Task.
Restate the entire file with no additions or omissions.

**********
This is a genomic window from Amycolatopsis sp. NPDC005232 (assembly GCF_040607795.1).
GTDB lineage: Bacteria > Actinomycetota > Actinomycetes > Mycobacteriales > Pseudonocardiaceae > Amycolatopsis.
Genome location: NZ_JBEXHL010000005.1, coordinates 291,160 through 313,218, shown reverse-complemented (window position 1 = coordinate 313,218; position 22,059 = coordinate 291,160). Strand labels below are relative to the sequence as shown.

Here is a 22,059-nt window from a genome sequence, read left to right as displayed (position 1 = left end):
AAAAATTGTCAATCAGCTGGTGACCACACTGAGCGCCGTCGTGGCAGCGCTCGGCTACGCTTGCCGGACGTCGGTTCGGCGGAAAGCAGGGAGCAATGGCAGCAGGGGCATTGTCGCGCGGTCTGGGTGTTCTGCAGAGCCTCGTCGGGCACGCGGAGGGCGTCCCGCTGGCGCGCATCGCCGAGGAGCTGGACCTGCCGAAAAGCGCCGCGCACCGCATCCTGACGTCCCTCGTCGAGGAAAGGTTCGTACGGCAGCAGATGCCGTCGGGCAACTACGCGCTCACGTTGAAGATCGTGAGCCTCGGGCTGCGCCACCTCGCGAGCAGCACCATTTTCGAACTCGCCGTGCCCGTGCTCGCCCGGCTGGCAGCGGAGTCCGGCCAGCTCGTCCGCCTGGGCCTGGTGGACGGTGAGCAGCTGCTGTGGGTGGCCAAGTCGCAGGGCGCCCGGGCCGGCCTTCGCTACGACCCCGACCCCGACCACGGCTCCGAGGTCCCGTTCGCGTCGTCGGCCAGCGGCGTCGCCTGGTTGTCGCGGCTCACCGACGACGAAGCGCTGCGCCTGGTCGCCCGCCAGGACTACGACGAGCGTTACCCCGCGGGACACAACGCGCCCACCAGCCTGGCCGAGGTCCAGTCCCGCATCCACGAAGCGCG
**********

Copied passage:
This is a genomic window from Amycolatopsis sp. NPDC005232 (assembly GCF_040607795.1).
GTDB lineage: Bacteria > Actinomycetota > Actinomycetes > Mycobacteriales > Pseudonocardiaceae > Amycolatopsis.
Genome location: NZ_JBEXHL010000005.1, coordinates 291,160 through 313,218, shown reverse-complemented (window position 1 = coordinate 313,218; position 22,059 = coordinate 291,160). Strand labels below are relative to the sequence as shown.

Here is a 22,059-nt window from a genome sequence, read left to right as displayed (position 1 = left end):
AAAAATTGTCAATCAGCTGGTGACCACACTGAGCGCCGTCGTGGCAGCGCTCGGCTACGCTTGCCGGACGTCGGTTCGGCGGAAAGCAGGGAGCAATGGCAGCAGGGGCATTGTCGCGCGGTCTGGGTGTTCTGCAGAGCCTCGTCGGGCACGCGGAGGGCGTCCCGCTGGCGCGCATCGCCGAGGAGCTGGACCTGCCGAAAAGCGCCGCGCACCGCATCCTGACGTCCCTCGTCGAGGAAAGGTTCGTACGGCAGCAGATGCCGTCGGGCAACTACGCGCTCACGTTGAAGATCGTGAGCCTCGGGCTGCGCCACCTCGCGAGCAGCACCATTTTCGAACTCGCCGTGCCCGTGCTCGCCCGGCTGGCAGCGGAGTCCGGCCAGCTCGTCCGCCTGGGCCTGGTGGACGGTGAGCAGCTGCTGTGGGTGGCCAAGTCGCAGGGCGCCCGGGCCGGCCTTCGCTACGACCCCGACCCCGACCACGGCTCCGAGGTCCCGTTCGCGTCGTCGGCCAGCGGCGTCGCCTGGTTGTCGCGGCTCACCGACGACGAAGCGCTGCGCCTGGTCGCCCGCCAGGACTACGACGAGCGTTACCCCGCGGGACACAACGCGCCCACCAGCCTGGCCGAGGTCCAGTCCCGCATCCACGAAGCGCG